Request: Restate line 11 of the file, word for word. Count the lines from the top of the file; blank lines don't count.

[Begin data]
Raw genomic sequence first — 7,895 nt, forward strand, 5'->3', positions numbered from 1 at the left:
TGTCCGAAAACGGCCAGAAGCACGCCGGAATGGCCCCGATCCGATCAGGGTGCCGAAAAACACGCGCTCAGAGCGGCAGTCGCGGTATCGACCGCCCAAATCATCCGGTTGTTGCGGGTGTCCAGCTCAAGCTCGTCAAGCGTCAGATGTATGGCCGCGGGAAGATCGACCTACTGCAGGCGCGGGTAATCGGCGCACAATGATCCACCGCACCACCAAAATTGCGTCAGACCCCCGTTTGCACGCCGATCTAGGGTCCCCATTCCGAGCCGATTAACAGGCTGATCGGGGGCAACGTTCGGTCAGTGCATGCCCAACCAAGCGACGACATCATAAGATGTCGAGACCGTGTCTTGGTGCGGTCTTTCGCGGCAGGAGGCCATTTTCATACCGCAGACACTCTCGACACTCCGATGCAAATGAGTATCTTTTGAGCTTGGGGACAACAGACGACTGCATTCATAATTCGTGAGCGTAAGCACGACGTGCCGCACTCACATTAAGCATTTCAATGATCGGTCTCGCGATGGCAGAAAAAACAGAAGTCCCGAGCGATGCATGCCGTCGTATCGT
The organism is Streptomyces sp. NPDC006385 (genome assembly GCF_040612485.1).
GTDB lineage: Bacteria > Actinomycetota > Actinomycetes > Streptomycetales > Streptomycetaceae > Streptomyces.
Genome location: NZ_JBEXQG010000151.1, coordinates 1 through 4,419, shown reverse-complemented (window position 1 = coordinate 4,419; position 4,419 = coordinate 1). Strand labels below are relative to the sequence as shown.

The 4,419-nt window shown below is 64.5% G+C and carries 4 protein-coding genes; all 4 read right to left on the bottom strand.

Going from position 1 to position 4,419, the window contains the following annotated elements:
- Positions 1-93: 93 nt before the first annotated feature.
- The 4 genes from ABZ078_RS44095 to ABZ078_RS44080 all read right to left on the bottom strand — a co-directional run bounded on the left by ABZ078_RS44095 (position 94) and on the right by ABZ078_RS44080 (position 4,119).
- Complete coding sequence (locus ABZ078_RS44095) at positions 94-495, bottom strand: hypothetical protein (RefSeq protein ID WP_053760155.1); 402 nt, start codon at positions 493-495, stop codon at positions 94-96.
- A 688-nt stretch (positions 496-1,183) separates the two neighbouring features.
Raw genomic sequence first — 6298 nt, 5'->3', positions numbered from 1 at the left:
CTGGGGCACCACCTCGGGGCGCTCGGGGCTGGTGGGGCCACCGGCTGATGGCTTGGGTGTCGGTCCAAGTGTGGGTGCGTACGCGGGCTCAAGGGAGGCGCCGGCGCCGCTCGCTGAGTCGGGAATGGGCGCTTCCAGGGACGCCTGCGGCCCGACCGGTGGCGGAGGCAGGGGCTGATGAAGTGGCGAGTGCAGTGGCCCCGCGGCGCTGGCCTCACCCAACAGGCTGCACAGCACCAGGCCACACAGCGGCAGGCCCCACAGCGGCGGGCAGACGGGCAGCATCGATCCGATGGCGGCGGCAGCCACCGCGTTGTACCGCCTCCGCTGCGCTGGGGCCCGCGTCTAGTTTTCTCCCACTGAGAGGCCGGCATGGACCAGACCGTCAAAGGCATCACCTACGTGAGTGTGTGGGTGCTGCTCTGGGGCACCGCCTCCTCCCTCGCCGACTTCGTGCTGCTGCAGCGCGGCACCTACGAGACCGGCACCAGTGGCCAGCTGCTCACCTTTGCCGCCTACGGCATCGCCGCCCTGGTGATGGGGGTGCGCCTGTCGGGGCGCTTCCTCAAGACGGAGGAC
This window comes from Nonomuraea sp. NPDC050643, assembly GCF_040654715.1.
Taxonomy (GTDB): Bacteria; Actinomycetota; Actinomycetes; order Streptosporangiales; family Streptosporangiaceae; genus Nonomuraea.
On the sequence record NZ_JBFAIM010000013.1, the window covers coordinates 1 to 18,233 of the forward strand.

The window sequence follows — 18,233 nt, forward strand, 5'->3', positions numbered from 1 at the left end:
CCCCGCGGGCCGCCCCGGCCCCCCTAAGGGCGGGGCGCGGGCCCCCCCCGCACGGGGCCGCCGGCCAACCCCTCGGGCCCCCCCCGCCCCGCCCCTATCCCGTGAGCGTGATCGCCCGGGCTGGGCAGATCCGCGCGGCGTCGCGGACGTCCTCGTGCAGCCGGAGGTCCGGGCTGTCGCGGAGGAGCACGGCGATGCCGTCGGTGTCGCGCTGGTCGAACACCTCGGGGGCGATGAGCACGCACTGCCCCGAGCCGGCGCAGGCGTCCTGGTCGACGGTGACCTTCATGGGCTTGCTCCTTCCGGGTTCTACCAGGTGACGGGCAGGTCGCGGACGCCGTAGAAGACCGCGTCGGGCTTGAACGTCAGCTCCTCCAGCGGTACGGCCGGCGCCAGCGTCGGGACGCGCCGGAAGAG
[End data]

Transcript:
- A 688-nt stretch (positions 496-1,183) separates the two neighbouring features.